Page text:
Many of the teething signs and symptoms could also occur in other serious conditions or diseases. Consult a pediatrician to find out the precise cause.
Symptoms of diarrhea
A breastfed baby usually passes soft, lumpy stools that are light yellow. A formula-fed baby passes yellow to tan-colored stools similar in appearance to peanut butter (5). In healthy, growing babies, a greenish tinge to poop is normal, and the color may further vary if the baby eats solids.
Babies with diarrhea will have loose stools that may cause the diapers to leak. A baby may pass watery stools many times a day, depending on the underlying cause.
One or more of the following types of stools may indicate a underlying problem:
- Whitish or clay-like stools
- Stools with mucus or blood
- Large watery stools
- Frequent soiling
- Defecation immediately after each meal (after 6 months of age)
- Unusually foul smelling stools
- Fecal matter containing worms
- With associated problems like abdominal pain, excessive crying, fever, vomiting, poor appetite, redness around the anal region
What Are The Possible Causes Of Diarrhea?
Diarrhea during teething may occur due to the following reasons.
- Viruses and bacteria: Viruses, such as rotavirus, and bacteria, such as salmonella, can cause infections that lead to diarrhea (6). These infections also cause other symptoms, such as fever and vomiting. Babies can get a viral or bacterial infection due to the ingestion of contaminated foods and drinks.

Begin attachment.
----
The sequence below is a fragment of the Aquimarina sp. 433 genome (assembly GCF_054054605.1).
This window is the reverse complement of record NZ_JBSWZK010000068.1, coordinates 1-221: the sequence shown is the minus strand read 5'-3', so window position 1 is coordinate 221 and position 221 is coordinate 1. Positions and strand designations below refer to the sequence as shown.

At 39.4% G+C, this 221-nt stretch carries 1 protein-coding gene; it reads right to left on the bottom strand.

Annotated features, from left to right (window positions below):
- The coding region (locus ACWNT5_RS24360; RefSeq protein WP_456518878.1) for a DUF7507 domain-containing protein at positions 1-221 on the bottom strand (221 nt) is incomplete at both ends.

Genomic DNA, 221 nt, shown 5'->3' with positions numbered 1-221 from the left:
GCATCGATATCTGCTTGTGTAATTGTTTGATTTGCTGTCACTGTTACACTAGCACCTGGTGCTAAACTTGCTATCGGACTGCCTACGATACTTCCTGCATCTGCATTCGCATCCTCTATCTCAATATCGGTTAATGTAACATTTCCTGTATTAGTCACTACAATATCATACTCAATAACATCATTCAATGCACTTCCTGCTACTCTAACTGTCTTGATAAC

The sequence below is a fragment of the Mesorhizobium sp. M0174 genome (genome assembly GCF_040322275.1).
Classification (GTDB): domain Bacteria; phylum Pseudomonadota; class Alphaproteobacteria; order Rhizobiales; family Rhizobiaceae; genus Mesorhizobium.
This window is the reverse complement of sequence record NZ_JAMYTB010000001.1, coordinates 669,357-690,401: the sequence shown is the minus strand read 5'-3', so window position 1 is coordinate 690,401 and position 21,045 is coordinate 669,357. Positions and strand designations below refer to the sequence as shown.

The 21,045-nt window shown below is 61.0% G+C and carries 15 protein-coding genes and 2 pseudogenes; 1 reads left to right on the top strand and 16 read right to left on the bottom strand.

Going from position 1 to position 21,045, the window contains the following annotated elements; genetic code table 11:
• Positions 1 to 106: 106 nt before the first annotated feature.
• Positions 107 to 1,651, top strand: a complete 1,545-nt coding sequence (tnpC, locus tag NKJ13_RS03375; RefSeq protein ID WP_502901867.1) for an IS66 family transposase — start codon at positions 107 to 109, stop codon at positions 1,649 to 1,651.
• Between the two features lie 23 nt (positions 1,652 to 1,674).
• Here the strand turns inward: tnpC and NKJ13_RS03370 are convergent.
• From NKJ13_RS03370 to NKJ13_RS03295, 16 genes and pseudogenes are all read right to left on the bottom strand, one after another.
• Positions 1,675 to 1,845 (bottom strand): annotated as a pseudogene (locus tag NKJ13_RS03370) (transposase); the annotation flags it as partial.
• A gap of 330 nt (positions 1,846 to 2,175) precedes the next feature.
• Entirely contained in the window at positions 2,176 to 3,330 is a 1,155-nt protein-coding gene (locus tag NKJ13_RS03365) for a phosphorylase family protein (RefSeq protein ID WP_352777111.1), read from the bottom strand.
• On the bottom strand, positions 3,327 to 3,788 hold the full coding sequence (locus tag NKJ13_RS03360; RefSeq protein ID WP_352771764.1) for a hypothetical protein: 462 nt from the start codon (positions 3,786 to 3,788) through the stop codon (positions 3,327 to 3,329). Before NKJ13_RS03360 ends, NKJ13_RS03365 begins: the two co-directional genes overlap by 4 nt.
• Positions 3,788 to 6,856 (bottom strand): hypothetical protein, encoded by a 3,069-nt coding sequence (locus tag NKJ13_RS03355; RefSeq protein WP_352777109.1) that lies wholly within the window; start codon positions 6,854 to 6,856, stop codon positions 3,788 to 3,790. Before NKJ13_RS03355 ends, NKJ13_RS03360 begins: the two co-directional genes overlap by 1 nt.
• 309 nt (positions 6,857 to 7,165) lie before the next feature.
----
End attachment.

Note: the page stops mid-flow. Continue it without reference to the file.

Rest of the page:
- Food intolerance or sensitivity: Changes in the breast milk composition due to maternal diet, change in formula, or the introduction of solids may cause diarrhea (7). Diarrhea may also occur due to food allergies, which can cause other symptoms, such as wheezing, coughing, and hives. Cow milk allergy and lactose intolerance are common causes of recurrent diarrhea in babies and toddlers.
- Medications: Some medicines, such as antibiotics, may irritate the gastrointestinal lining and cause loose, watery stools. Diarrhea usually resolves once the medication is stopped.
- Others: Several other conditions can also lead to diarrhea in babies. A few notable examples are parasitic infections, such as giardiasis, and gastrointestinal disorders, such as irritable bowel syndrome.
Some babies may have occasional diarrhea for no apparent reason. If the baby is healthy, eating well, and gaining weight, there is nothing to worry about. If the diarrhea is persistent and the baby has other symptoms, such as fever, consult a pediatrician to avoid complications, such as severe infection, dehydration etc.
How To Treat Diarrhea And Teething Pain In Infants?
The following are the treatment measures for teething and diarrhea, respectively.